Tilt Table Test: What is it?

The tilt table test is used to diagnose unexplained syncope or fainting. There are multiple systems in your body that may cause dizziness or fainting. The two main reasons for spontaneous syncope are NEUROgenic or CARDIOgenic causes. Neurogenic breaks down into neuro- and -genic, or “produced by the nerves”. Conversely, cardiogenic breaks down into cardio- and -genic, or “produced by the heart”.

Some people have a disorder called “orthostatic hypotension” which can be caused by sudden upright movement which may cause syncope. This can happen when the person gets up from sitting or laying down too quickly, sudden rotation of their head, or even from posture when standing, sitting, or laying down. Another type of syncope is vasovagal syncope, caused by a combination of your blood vessels and your vagus nerve, which is used to slow down your body’s processes – “neurocardiogenic syncope”.

The goal of the tilt table test is to see if it can reproduce the symptoms of dizziness or syncope. This is an outpatient test, so you’ll be able to go home at the end of the day.

Who needs it?

The tilt table test is recommended if you have:

  • Unexplained syncope (fainting)
  • Unexplained dizziness, vertigo, pre- or near-syncope

What to expect before, during, and after?

 

 

Before

Prior to the test, you’ll be asked to not eat anything 3 hours prior to the exam, this is to minimize your risk of nausea while the test is occurring. You’ll be asked to lie down on the tilt table so preparation for the exam can easily take place. An intravenous line will be placed, and an EKG and blood pressure cuff will be used to monitor your vital signs during the procedure. Velcro straps will be used to secure you onto the table to ensure your safety.

During

After we’ve obtained your “baseline vital signs,” the test will begin. You’ll be slowly raised from a neutral, laying position to an upright, standing position. This will be performed without medication. You’ll be observed carefully over the next 15 minutes.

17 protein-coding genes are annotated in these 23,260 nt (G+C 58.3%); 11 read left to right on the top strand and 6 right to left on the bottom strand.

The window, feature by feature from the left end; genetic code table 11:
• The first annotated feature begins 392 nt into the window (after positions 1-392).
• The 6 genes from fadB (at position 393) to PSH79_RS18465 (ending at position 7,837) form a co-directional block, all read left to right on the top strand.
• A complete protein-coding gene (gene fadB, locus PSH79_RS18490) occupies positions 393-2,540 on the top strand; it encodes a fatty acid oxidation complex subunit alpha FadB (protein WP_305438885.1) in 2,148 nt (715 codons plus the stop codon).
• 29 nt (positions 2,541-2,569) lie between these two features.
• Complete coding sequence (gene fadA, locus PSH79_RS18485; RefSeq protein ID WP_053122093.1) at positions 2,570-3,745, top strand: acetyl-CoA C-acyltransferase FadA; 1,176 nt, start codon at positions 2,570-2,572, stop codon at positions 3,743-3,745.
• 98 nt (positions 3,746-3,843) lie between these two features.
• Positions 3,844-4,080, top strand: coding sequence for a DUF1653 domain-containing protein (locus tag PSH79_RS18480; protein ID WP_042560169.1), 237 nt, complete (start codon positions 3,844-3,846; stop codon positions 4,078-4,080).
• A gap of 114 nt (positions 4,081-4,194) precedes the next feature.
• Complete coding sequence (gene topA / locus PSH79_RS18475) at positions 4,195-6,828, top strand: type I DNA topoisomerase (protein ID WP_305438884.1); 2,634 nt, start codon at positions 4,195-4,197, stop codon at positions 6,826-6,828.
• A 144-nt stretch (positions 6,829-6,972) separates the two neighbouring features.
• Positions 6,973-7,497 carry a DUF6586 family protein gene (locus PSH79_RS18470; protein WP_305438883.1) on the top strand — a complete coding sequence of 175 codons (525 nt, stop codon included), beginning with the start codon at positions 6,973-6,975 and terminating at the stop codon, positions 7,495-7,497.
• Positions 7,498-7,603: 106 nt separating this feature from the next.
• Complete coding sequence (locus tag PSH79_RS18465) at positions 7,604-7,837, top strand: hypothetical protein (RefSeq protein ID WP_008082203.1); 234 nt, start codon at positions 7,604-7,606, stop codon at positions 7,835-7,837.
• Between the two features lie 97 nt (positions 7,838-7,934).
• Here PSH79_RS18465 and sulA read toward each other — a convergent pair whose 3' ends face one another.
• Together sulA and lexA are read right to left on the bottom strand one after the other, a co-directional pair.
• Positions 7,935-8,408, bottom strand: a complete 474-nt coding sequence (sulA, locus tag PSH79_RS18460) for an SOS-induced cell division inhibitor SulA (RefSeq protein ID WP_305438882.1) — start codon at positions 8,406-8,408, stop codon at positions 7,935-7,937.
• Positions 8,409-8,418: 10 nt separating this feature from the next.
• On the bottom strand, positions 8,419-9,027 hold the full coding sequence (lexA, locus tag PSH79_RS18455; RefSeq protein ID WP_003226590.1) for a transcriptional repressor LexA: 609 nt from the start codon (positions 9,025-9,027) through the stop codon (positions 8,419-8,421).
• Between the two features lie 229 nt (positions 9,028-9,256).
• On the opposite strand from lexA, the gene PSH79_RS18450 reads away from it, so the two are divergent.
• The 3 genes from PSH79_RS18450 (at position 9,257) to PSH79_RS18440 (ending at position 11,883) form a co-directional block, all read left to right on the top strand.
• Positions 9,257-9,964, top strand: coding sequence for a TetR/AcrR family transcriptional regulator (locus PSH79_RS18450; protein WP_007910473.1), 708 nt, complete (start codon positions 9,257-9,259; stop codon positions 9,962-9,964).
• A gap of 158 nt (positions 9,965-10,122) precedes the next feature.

The second part of the exam may include medication. A small tablet of nitroglycerin (0.4mg) will be given to you, and this is to be placed under your tongue and allowed time to dissolve. At this point, you may experience a headache, lightheadedness, or stomach upset (Please let our nurse know if you do experience any of these symptoms). You’ll be observed carefully over the next 10 minutes to see if the same sensation of dizziness or syncope will occur.
After the 10 minutes of observation, you’ll be lowered back to a neutral, laying position and be allowed to sit upright. If at this point you feel any symptoms, please let our nurse know.

After

After the test is completed, you’ll be given normal saline through your IV and monitored over the next the next 5 to 10 minutes. The doctor will speak to you about your results and give you his recommendations.

Are there any risks I should be aware of?

Due to the medication administration, there is a risk of side effects, but rest assured that our advanced life support providers will be present for the entire test to observe you.

Additionally, due to the test attempting to reproduce your symptoms of dizziness or syncope, you may or may not experience the symptoms. But, again, rest assured that our advanced life support providers will be present for the entire test to observe you.

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